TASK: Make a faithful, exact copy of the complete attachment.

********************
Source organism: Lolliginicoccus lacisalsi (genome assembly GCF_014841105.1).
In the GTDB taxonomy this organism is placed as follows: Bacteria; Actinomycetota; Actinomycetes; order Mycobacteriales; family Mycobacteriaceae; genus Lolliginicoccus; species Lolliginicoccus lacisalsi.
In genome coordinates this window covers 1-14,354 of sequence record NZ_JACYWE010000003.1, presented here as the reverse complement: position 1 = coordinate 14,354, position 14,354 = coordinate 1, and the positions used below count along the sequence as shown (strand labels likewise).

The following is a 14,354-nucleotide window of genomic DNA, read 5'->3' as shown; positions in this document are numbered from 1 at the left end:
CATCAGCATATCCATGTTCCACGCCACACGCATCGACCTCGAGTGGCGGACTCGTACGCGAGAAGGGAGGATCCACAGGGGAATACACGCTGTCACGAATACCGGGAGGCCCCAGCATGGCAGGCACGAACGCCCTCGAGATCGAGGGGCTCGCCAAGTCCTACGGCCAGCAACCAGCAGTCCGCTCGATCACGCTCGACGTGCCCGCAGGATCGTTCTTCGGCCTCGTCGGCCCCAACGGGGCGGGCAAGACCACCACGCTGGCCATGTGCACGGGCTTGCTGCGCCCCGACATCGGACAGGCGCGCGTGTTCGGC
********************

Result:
Source organism: Lolliginicoccus lacisalsi (genome assembly GCF_014841105.1).
In the GTDB taxonomy this organism is placed as follows: Bacteria; Actinomycetota; Actinomycetes; order Mycobacteriales; family Mycobacteriaceae; genus Lolliginicoccus; species Lolliginicoccus lacisalsi.
In genome coordinates this window covers 1-14,354 of sequence record NZ_JACYWE010000003.1, presented here as the reverse complement: position 1 = coordinate 14,354, position 14,354 = coordinate 1, and the positions used below count along the sequence as shown (strand labels likewise).

The following is a 14,354-nucleotide window of genomic DNA, read 5'->3' as shown; positions in this document are numbered from 1 at the left end:
CATCAGCATATCCATGTTCCACGCCACACGCATCGACCTCGAGTGGCGGACTCGTACGCGAGAAGGGAGGATCCACAGGGGAATACACGCTGTCACGAATACCGGGAGGCCCCAGCATGGCAGGCACGAACGCCCTCGAGATCGAGGGGCTCGCCAAGTCCTACGGCCAGCAACCAGCAGTCCGCTCGATCACGCTCGACGTGCCCGCAGGATCGTTCTTCGGCCTCGTCGGCCCCAACGGGGCGGGCAAGACCACCACGCTGGCCATGTGCACGGGCTTGCTGCGCCCCGACATCGGACAGGCGCGCGTGTTCGGC